Another result of adding an additional sheet of ice was the opportunity to add a new refrigeration system.
Clasen said the new system is really a cornerstone of the entire project.
The current system operating Fogerty’s two hockey ice sheets and rink floor is 30 years old and starting to show its age. The floor under the ice has had several small leaks in recent years which, as Clasen said, grow like cancer from corrosion of the cooling pipes and cracks in the concrete base.
“Last time we had to open up the concrete and replace a five- by eight-foot chunk of concrete plus many feet of tubing and over time it grows like cancer and you reach a point where you have to replace the entire floor,” he said.
The system installed for the curling facility, which is regarded as NHL-spec-levels (the best materials and system possible), uses ammonia (instead of Freon) to cool a calcium-choride solution which is piped through the floor at 10 degrees below zero Fahrenheit, is more environmentally friendly and uses more efficient motors that Clasen estimates will save $340,000.
“Basically we’re getting a curling rink for free by making the system upgrades now,” he said.
This isn’t the first notable upgrade at the facility.
When Fogerty Arena added the north rink in 2001, Clasen said a similar-level system was installed. They purchased a two-year-old system from a rink that went out of business in the eastern part of the United States. “At that time the chiller was considered the Cadillac of its time,” he said. “It’s industrial-level stuff and we bought the system from the bank and it is another system expected to last for at least 40 years. It’s been nothing short of unbelievable.”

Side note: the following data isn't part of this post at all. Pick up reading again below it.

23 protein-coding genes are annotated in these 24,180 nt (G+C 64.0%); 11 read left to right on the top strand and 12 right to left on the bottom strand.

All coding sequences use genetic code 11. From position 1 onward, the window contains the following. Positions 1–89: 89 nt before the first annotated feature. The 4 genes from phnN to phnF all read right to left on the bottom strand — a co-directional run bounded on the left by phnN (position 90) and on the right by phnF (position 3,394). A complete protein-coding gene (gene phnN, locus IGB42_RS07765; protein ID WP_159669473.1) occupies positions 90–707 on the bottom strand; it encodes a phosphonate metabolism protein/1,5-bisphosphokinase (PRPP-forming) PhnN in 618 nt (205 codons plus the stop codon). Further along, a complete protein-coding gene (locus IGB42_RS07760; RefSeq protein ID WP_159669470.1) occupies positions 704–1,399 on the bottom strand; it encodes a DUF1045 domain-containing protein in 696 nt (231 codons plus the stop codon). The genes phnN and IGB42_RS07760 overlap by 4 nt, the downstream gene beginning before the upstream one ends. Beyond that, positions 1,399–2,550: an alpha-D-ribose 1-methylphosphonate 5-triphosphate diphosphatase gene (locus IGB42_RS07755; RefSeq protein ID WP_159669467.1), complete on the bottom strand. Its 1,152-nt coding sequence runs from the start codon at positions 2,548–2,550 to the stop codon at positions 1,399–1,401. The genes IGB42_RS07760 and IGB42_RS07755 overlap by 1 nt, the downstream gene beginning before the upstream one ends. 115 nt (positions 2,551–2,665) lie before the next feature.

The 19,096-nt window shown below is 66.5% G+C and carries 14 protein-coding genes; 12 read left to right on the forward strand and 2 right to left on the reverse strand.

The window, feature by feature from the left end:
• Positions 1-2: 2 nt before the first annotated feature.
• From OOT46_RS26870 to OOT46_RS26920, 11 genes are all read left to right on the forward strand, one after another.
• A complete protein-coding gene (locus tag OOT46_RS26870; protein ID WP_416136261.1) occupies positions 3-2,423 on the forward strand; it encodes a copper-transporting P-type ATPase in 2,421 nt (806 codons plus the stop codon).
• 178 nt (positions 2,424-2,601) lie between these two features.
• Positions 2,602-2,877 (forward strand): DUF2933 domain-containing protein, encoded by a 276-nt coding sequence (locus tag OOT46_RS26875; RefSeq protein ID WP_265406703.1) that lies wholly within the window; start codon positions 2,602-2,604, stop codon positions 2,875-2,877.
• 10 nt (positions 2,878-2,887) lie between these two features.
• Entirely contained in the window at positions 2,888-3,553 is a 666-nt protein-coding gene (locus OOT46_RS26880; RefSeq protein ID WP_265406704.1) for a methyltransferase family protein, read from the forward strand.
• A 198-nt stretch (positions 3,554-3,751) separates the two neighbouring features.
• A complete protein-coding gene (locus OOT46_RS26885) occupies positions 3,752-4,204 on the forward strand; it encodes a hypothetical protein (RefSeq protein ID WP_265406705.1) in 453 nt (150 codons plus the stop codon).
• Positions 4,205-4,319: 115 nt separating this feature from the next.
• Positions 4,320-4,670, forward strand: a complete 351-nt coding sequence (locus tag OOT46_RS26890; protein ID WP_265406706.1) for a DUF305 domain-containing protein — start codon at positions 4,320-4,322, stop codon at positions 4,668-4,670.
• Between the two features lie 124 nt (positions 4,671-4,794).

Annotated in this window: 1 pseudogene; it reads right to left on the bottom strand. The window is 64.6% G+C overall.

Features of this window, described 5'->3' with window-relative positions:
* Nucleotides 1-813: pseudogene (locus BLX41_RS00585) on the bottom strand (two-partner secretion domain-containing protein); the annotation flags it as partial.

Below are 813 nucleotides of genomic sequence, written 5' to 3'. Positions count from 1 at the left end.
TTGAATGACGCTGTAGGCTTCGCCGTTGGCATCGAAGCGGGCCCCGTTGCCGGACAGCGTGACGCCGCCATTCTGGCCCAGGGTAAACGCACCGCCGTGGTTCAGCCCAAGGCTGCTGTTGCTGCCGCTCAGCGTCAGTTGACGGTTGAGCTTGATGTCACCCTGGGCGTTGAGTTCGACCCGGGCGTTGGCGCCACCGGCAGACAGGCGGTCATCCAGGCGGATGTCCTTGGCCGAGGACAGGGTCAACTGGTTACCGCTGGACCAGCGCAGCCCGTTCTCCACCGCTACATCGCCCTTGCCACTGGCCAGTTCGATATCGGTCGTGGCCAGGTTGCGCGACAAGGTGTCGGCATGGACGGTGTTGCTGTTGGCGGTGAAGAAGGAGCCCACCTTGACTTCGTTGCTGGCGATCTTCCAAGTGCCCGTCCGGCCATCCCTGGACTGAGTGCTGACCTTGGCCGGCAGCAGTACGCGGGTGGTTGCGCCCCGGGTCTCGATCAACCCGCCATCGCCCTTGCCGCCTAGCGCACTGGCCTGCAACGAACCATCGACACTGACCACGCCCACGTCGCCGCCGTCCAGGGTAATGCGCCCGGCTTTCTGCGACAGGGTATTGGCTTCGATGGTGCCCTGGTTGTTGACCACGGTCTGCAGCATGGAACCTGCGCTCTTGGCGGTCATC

The north rink has operated year-round since 2001. “The rink was designed to be used year-round and has a great system and humidity control and we hardly see a change in our utility bill from the dead of winter to the dead of summer,” Clasen said.
Within the last five years the arena added a white roof to help reflect heat and lower heating and cooling costs. Instead of attracting heat, the white coating reflects 86 percent of the heat away from the building, thus lowering the bills even more.
Fogerty added a corded-electric ice resurfacer in the early 1990s. It was the first of its kind to be put into full-time use after other prototypes had been used in Canada, according to Clasen.
“We worked out the initial bugs and it’s still running today, 19 years later and has been fantastic,” Clasen said. An electric edger is also used, he said.
The savings over a typical propane resurfacer comes in the fuel savings and the rink uses a back-up propane resurfacer.
The maintenance crew does most of its own service work and routine maintenance which helps keep the overall costs down. Clasen said they haven’t had a major catastrophic failure with any of the systems, “but it’s a lot of luck, too.”
From time to time parts breakdown, like a hydraulic component did on the corded resurfacer on the south rink.
Clasen said his crew was forced to put the propane resurfacer into action to keep the ice fresh for the next group or period of hockey.
That attention to maintaining the two hockey rink ice sheets to the highest possible standard has given Fogerty the reputation as two of the best rinks in the Twin Cities, according to Clasen.
Now with the addition of the curling sheet, hopes are to increase Fogerty’s reputation among more than hockey and figure skaters, Clasen said.